Last year roughly at this time, I participated in the The Genographic Project at the National Geographic. It was a project designed to “chart new knowledge about the migratory history of the human species by using sophisticated laboratory and computer analysis of DNA contributed by hundreds of thousands of people from around the world.”

It is a five year project and all participants (at least in certain developed nations with the economical means) were expected to purchase a kit to test their DNA. Basically, you swab the inside of your mouth, seal a tube, and mail it in. Easy as that.

The one I took was a male specific test. Results identify the ethnic and geographic origin of the paternal line. Not to bore you with science, but it included a balanced panel of twelve Y-chromosome Short Tandem Repeat, STR, markers. It is used to affirm or disprove a genealogical connection on the direct paternal line. When another person shows identical results within our database, you are contacted (if you opt in). Just in case, you thought I was smart, I took most of the last paragraph from the company that offers the test.

The screenshots above will show how my genetic markers made their way from Africa towards Spain and Ireland. In layman’s terms, awesome.

Granted, there were privacy concerns and the general consensus of Hollywood that all DNA testing leads to cloning (and eventual Gallagher zombies, perhaps?), but I soldiered on in the name of science. This was all a year ago.

This past year, I stumbled across a website dedicated to Gallaghers the world over and saw an entry for the Gallagher Geneaology Project and was intrigued if only to know that Gallaghers were capable of organizing anything. This way led on to way and I realized that the test I had submitted to National Geographic could perform double duty for the Gallagher Geneaology Project as well.

Long story short, I submitted my test to this project. It was accepted and put against the database of thousands of other Gallaghers who also submitted to the project. My results were further cross-checked against the entire database to see if I had exact matches outsie my family name. The results were fascinating as all 98 of the exact matches (12 point-not absolutely definitive, but close) did not share my family name.

Another set of 12 marker matches with a genetic distance of 1 (not as strong a match as the 98 mentioned before, but still quite strong) were produced and those were all Gallaghers. I have no idea what to make of any of this, but I am absoltuely hooked on geneaology now.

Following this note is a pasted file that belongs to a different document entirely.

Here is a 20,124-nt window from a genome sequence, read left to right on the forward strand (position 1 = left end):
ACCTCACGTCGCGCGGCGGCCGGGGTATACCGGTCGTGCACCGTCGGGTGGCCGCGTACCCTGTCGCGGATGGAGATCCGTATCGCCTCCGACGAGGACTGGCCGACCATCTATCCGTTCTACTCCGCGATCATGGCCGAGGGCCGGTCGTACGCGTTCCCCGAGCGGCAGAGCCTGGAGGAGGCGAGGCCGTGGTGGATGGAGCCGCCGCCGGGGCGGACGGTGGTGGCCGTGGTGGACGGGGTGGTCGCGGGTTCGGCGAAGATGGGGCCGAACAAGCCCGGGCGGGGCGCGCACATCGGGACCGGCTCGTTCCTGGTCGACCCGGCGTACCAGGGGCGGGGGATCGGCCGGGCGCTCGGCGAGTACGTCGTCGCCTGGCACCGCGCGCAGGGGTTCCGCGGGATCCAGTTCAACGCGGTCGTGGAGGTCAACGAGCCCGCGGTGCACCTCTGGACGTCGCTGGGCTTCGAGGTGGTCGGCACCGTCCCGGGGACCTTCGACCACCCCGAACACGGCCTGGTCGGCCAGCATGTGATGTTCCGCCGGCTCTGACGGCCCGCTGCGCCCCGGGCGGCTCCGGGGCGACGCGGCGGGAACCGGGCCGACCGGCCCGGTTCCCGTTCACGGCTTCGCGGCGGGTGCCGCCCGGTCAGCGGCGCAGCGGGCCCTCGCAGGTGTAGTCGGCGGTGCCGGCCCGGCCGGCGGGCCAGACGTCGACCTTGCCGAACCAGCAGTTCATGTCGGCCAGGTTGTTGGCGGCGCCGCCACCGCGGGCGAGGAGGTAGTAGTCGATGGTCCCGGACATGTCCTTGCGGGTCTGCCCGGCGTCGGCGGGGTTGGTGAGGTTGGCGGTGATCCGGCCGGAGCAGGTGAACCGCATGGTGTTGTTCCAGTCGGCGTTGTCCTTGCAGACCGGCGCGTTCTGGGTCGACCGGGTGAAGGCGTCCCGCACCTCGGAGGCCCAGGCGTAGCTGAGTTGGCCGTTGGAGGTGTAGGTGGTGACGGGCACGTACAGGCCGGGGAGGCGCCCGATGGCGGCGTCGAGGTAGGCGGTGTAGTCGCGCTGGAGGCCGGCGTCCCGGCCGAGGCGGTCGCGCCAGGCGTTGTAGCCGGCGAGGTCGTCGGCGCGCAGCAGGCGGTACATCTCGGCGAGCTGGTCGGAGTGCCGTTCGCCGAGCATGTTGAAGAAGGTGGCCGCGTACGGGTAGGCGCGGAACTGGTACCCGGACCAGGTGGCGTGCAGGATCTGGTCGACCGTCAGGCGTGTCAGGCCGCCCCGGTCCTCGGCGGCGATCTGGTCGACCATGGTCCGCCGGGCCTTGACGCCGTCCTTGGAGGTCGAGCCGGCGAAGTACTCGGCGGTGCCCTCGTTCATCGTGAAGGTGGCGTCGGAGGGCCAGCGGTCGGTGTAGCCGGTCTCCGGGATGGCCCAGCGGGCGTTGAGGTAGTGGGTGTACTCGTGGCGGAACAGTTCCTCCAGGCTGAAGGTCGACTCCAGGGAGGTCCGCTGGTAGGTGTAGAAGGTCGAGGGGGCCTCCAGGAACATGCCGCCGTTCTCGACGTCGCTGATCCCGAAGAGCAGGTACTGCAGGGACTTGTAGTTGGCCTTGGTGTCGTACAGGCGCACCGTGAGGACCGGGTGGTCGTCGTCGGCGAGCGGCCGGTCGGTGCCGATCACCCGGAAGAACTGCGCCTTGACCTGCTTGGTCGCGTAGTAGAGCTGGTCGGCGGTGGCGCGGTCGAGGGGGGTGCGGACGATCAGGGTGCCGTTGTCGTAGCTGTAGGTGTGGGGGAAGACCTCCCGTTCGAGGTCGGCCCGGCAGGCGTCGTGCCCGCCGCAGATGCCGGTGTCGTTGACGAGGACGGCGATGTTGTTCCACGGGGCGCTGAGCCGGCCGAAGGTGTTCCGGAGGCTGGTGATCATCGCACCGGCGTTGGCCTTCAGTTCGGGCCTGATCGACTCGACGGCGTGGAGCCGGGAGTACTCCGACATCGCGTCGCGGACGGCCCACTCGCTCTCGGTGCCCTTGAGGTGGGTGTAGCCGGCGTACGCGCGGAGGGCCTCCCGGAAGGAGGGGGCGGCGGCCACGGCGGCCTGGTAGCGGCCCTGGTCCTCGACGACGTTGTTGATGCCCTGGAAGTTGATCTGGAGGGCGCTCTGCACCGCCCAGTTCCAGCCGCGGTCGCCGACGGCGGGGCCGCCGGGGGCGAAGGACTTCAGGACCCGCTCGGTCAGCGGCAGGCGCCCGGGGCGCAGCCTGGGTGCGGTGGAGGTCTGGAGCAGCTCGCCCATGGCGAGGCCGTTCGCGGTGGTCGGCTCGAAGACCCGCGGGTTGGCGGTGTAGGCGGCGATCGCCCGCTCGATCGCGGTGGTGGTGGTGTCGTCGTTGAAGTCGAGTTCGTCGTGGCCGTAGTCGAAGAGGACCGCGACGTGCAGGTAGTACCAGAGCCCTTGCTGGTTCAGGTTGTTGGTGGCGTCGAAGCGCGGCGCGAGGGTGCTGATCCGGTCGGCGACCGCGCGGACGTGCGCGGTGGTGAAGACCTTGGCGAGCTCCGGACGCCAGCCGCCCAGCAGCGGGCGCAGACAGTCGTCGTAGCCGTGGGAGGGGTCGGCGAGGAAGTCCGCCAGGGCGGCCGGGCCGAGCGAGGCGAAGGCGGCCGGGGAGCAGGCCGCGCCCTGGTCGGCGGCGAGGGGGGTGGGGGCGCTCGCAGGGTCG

If interested, give a look at Family Tree DNA, the organization that provides the test, the database, and the research.

Below is a chart from the Gallagher Clan site showing the breakdown on Gallagher households in Irish countries from 1848-1864 (post famine). Donegal it is, then. Endlessly fascinating.


By Michael Gallagher

My name is Michael Sean Gallagher. I am a Lecturer in Digital Education at the Centre for Research in Digital Education at the University of Edinburgh. I am Co-Founder and Director of Panoply Digital, a consultancy dedicated to ICT and mobile for development (M4D); we have worked with USAID, GSMA, UN Habitat, Cambridge University and more on education and development projects. I was a researcher on the Near Futures Teaching project, a project that explores how teaching at The University of Edinburgh unfold over the coming decades, as technology, social trends, patterns of mobility, new methods and new media continue to shift what it means to be at university. Previously, I was the Research Associate on the NERC, ESRC, and AHRC Global Challenges Research Fund sponsored GCRF Research for Emergency Aftershock Forecasting (REAR) project. I was an Assistant Professor at Hankuk University of Foreign Studies (한국외국어대학교) in Seoul, Korea. I have also completed a doctorate at University College London (formerly the independent Institute of Education, University of London) on mobile learning in the humanities in Korea.

3 thoughts on “My DNA Journey: From National Geographic to Donegal”
  1. Michael – and did you happen to match up with any Quinn’s in Donegal? In particular, in the area around Ballintra, Greaghs, Laghy (among a few more.) I’m related to a lot of Gallaghers in that area, and definitely every Quinn who lives there now, and in the past!

    Would love to hear from you and we could compare our DNA’s!

    1. Hello there Patricia!

      This is why I love blogs; random connections with like-minded (and apparently like-chromosomed) people! There is indeed a Quinn on there (as well as a Quinn-Conroy), although I am not sure where they are from (only email address provided). Patricia, that is so nice of you to tell me all of this; a real boon for people like me on the other side of the Atlantic with very little idea as to genealogy. So, you are saying that the Quinn and Gallagher family are quite well related? That is interesting as my exact DNA matches weren’t with any Gallaghers (they were the next step of matches, not exact). Fascinating. So intrigued. You know, I have never been up to Donegal (only Galway, Dublin, etc.) so it looks like I now have a reason to go.

      You want to carry on the conversation a bit? Would love to learn more. Have you tried the DNA test? Very easy and all on the up and up. If you want, contact me at and we can continue this conversation. Was actually hoping to make it to one of the Gallagher events ( at some point. So, Quinn, eh? Thanks Patricia!

Leave a Reply

Your email address will not be published. Required fields are marked *

This site uses Akismet to reduce spam. Learn how your comment data is processed.